Equally if not more intriguing is the question of how the expression of p180 results in the proliferation of membranes in the secretory pathway in a cell in which it is not normally expressed. Hypotheses can be based on the elements of the protein mentioned previously, and their functional properties. It is clear that the membrane anchoring domain plus a few dozen amino acids of the cytosolic domain induces lipid bilayer proliferation. One can expect that the synthetic machinery needed for lipid biosynthesis is switched on in these cases via transcription of the requisite enzymes. This postulate is borne out by studies on other membrane proteins (Menzel et al., 1997). Moreover, our own preliminary results show increased INO1 expression in all of our strains in which membrane proliferation occurred (Block-Alper, L., unpublished observations). However, expression of the membrane anchor domain (p1–151) or ΔNT did not induce SEC61 or any of the other ER resident proteins; their expression correlated with expression of the ribosome binding domain. How then does the addition of this domain make such a difference in the number of genes that are being upregulated, and is the process dependent upon its ability to bind ribosomes with high affinity? It is tempting to speculate that the cell erroneously mobilizes greater secretory capacity due to a loss of free ribosomes from the cytosol, and that sensing this loss is the key step in induction of the relevant genes. If this is true, one could expect that the high level of expression of any secretory or membrane protein would induce the upregulation of secretion as long as it removes ribosomes from the cytosolic pool and directs them to the membrane. This has not yet been systematically investigated. On the other hand, Hanein et al. (1996) have demonstrated that Sec61p complexes form oligomeric rings in the membrane, and that their formation is dependent upon ribosome binding. A recruitment of ribosomes to the membrane could result in the formation of Sec61p complex oligomers and the corresponding decrease in free Sec61p complexes would prompt the upregulation of genes inducing membrane proliferation. These hypotheses form the basis of future experimentation.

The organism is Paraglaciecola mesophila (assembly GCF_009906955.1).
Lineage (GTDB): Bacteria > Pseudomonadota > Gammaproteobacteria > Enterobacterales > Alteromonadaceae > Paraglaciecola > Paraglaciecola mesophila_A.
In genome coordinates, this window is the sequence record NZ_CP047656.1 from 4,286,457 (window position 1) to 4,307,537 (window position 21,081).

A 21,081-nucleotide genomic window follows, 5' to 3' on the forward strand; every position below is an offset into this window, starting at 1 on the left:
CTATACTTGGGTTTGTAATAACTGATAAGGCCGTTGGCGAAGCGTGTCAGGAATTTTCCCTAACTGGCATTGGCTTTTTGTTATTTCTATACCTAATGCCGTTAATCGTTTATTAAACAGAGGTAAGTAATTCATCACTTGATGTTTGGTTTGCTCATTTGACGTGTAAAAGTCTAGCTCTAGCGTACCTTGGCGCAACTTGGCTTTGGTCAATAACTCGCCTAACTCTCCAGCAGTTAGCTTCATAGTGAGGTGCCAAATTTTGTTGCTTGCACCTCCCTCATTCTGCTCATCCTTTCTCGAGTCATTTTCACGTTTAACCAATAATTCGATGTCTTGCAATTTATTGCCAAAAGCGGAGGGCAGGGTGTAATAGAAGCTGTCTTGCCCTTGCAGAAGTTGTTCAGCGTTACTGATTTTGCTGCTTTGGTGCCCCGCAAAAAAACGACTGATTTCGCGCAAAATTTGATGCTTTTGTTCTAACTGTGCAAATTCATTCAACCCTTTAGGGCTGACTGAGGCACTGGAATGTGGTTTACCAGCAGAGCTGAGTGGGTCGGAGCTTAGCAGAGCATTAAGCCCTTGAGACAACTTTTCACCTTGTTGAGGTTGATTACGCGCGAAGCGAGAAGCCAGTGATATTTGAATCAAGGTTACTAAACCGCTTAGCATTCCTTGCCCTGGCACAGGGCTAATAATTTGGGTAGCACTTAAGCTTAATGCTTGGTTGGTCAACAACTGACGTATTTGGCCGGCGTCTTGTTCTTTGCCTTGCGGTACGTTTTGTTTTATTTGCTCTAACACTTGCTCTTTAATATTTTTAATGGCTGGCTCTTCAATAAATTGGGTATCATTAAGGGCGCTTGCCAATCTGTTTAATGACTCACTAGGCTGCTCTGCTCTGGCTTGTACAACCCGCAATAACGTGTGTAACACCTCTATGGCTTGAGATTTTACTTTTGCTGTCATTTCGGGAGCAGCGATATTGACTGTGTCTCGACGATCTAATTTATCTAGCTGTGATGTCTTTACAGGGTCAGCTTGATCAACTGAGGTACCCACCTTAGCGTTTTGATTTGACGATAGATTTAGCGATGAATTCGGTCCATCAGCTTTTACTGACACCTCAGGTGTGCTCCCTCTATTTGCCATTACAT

Recent studies have elucidated an elaborate signaling pathway in rough ER. In response to a buildup of unfolded or misfolded proteins, a cascade is triggered that results in increased chaperone production (for review see Sidrauski et al., 1998). This unfolded protein response (UPR) is also linked to membrane biogenetic events, including membrane lipid production (Cox et al., 1997). The overexpression in UPR-deficient cells of certain membrane proteins, such as Hmg1p, has been shown to be lethal (Cox et al., 1997). On the other hand, UPR-deficient cells that overexpress cytochrome P450 are viable (Menzel et al., 1997). The p180-induced response also appears independently of the UPR as demonstrated by the fact that both viability and p180-induced membrane proliferation were observed in strains harboring a deletion of the IRE1 gene (Becker, F., unpublished observations).